lightspeed Scientists break data speed record with 186Gb/s transfers

Scientists have broken the world record for data speed over a long distance with a transfer of a whopping 186Gb/s, the equivalent of sending over 4,000 Blu-ray discs worth of data in just one hour.

Scientists have broken the world record for data speed over a long distance with a transfer of a whopping 186Gb/s, the equivalent of sending over 4,000 Blu-ray discs worth of data in just one hour.

The achievement was made by researchers at the University of Victoria in British Columbia and the Washington State Convention Centre in Seattle, who transfered data back and forth over a 131 mile distance at speeds of 186Gb/s, significantly faster than the previous 2009 record of 119Gb/s.
 
Transfers were also sent from Seattle to other US locations and even Brazil and South Korea, showing that vast distances are not an issue with this latest discovery.
 
lightspeed Scientists break data speed record with 186Gb/s transfers
 
The technology used included highly tuned servers running over a 100Gb/s circuit set up by Canada's Advanced Research and Innovation Network (CANARIE). The California Institue of Technology, University of Michigan, Florida Internatonal University, and the European Centre for Nuclear Research (CERN) also participated.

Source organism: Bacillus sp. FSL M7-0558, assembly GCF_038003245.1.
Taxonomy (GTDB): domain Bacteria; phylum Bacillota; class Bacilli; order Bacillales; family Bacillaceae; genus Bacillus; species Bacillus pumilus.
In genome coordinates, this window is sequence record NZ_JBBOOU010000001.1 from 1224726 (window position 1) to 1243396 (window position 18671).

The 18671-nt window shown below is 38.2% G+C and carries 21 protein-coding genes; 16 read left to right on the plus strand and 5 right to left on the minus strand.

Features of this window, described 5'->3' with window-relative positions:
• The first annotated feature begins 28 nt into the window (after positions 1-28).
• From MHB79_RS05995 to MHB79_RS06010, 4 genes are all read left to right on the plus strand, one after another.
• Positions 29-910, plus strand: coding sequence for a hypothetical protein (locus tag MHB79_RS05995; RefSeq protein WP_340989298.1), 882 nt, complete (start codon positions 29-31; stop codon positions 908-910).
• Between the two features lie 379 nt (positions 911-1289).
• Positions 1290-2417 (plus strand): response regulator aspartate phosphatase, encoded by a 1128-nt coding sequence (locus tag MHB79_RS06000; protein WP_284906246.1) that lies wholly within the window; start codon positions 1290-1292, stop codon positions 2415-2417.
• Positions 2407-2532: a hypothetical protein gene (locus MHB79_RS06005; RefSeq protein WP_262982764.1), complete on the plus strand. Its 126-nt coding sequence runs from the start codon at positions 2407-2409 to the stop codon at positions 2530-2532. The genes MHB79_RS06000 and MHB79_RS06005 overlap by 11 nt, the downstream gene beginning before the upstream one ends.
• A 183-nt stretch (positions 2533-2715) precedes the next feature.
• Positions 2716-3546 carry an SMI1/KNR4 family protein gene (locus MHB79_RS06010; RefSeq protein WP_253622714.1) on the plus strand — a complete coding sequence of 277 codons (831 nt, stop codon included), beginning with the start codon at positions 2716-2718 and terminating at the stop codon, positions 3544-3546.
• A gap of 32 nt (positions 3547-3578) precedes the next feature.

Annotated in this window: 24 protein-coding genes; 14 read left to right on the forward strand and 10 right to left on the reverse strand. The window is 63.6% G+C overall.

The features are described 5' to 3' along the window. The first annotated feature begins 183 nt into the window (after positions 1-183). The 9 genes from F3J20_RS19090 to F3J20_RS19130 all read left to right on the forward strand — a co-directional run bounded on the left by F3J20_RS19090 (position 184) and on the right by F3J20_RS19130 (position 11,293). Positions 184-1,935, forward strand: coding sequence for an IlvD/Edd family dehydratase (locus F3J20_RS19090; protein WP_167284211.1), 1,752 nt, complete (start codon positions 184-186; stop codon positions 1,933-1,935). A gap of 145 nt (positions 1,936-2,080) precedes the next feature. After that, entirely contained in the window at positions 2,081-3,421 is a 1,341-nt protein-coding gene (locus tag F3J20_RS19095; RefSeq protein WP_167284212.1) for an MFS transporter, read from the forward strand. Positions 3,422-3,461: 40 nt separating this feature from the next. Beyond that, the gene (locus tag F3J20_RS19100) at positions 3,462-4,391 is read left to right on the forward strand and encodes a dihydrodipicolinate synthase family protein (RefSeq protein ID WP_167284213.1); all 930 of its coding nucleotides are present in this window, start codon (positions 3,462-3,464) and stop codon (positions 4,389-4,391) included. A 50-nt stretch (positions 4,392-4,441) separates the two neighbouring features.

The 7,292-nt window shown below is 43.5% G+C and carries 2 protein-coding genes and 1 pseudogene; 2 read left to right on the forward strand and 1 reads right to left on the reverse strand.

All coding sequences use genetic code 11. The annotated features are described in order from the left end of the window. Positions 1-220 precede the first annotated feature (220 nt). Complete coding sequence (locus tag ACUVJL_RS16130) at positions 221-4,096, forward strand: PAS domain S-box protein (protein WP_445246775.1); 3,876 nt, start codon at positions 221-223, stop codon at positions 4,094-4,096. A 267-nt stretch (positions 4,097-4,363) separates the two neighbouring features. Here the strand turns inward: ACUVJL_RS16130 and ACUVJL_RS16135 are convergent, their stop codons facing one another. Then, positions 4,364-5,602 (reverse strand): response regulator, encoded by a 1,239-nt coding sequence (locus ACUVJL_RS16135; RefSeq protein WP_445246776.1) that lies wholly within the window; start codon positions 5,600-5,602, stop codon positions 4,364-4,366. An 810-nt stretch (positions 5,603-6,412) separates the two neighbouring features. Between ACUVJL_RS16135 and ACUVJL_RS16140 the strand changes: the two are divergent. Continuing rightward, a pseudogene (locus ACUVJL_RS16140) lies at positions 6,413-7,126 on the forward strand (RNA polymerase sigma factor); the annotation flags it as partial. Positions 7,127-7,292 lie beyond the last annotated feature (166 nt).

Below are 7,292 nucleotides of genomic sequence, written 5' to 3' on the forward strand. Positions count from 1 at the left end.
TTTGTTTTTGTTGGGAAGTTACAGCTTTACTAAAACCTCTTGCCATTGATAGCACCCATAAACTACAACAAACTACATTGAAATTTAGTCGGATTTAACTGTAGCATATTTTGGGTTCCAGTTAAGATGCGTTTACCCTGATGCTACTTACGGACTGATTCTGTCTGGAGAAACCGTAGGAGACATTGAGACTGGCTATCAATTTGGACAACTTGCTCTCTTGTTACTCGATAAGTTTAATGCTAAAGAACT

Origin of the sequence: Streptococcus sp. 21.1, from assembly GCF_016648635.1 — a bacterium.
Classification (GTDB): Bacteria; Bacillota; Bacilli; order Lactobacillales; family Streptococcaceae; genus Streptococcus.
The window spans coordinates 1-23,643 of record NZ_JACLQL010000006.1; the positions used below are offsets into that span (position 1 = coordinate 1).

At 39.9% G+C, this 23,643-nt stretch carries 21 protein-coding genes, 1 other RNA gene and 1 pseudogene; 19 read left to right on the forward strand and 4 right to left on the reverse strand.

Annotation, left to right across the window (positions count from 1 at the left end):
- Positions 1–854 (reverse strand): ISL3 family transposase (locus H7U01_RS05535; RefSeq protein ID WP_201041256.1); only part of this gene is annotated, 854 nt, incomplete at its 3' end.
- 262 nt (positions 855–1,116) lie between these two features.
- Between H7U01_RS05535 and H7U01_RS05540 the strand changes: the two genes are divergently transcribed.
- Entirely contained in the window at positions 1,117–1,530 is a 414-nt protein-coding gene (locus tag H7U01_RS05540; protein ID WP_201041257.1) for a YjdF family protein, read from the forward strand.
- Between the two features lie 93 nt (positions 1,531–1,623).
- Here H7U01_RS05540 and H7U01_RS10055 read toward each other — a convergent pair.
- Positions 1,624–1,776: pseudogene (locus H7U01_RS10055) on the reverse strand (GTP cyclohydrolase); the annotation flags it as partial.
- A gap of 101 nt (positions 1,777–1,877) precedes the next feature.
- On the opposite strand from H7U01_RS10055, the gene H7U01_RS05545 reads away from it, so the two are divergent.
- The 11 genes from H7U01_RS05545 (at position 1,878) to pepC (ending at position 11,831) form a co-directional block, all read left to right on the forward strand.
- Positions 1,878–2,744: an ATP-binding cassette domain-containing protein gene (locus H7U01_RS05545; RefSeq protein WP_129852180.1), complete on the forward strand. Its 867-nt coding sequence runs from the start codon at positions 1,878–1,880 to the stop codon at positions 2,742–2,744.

The breakthrough will affect scientific research, big businesses and consumer life, as the technology could be used by the Large Hadron Collider for physics developments, by companies like Google and Amazon that depend on high speed transfers, and by broadband customers who are still struggling with paltry speeds in the low Megabits.
 
To put the speeds into perspective, the highest speed available in the UK is 1.5Gb/s, and that is only a limited trial by Virgin Media in East London. Some people are lucky to get 1.5Mb/s, with the average speed throughout the UK being just under 7Mb/s. Within a few years we could all be downloading files at speeds over 100Gb/s.
 
Source: BBC